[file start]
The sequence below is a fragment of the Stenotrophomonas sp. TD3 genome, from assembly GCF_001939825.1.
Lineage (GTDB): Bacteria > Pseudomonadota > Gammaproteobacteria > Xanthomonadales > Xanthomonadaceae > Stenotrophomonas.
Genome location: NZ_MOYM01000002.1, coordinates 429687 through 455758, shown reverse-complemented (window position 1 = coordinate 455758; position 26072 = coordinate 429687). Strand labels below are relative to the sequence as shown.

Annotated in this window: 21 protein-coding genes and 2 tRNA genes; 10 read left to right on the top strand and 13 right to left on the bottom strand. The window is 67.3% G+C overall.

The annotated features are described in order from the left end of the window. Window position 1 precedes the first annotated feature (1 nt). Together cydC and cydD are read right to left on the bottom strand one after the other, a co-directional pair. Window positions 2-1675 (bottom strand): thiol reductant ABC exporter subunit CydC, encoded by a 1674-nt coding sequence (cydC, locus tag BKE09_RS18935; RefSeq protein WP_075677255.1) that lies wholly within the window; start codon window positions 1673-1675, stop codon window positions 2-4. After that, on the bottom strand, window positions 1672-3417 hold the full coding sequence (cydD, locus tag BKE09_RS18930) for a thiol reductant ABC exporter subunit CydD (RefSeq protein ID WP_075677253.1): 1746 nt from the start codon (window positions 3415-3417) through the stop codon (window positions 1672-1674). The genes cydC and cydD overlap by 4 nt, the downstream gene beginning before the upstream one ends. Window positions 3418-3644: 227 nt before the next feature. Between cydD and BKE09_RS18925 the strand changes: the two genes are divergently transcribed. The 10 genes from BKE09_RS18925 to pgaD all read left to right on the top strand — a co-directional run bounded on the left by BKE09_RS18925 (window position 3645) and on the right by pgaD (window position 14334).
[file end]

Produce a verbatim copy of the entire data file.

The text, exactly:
The sequence below is a fragment of the Stenotrophomonas sp. TD3 genome, from assembly GCF_001939825.1.
Lineage (GTDB): Bacteria > Pseudomonadota > Gammaproteobacteria > Xanthomonadales > Xanthomonadaceae > Stenotrophomonas.
Genome location: NZ_MOYM01000002.1, coordinates 429687 through 455758, shown reverse-complemented (window position 1 = coordinate 455758; position 26072 = coordinate 429687). Strand labels below are relative to the sequence as shown.

Annotated in this window: 21 protein-coding genes and 2 tRNA genes; 10 read left to right on the top strand and 13 right to left on the bottom strand. The window is 67.3% G+C overall.

The annotated features are described in order from the left end of the window. Window position 1 precedes the first annotated feature (1 nt). Together cydC and cydD are read right to left on the bottom strand one after the other, a co-directional pair. Window positions 2-1675 (bottom strand): thiol reductant ABC exporter subunit CydC, encoded by a 1674-nt coding sequence (cydC, locus tag BKE09_RS18935; RefSeq protein WP_075677255.1) that lies wholly within the window; start codon window positions 1673-1675, stop codon window positions 2-4. After that, on the bottom strand, window positions 1672-3417 hold the full coding sequence (cydD, locus tag BKE09_RS18930) for a thiol reductant ABC exporter subunit CydD (RefSeq protein ID WP_075677253.1): 1746 nt from the start codon (window positions 3415-3417) through the stop codon (window positions 1672-1674). The genes cydC and cydD overlap by 4 nt, the downstream gene beginning before the upstream one ends. Window positions 3418-3644: 227 nt before the next feature. Between cydD and BKE09_RS18925 the strand changes: the two genes are divergently transcribed. The 10 genes from BKE09_RS18925 to pgaD all read left to right on the top strand — a co-directional run bounded on the left by BKE09_RS18925 (window position 3645) and on the right by pgaD (window position 14334).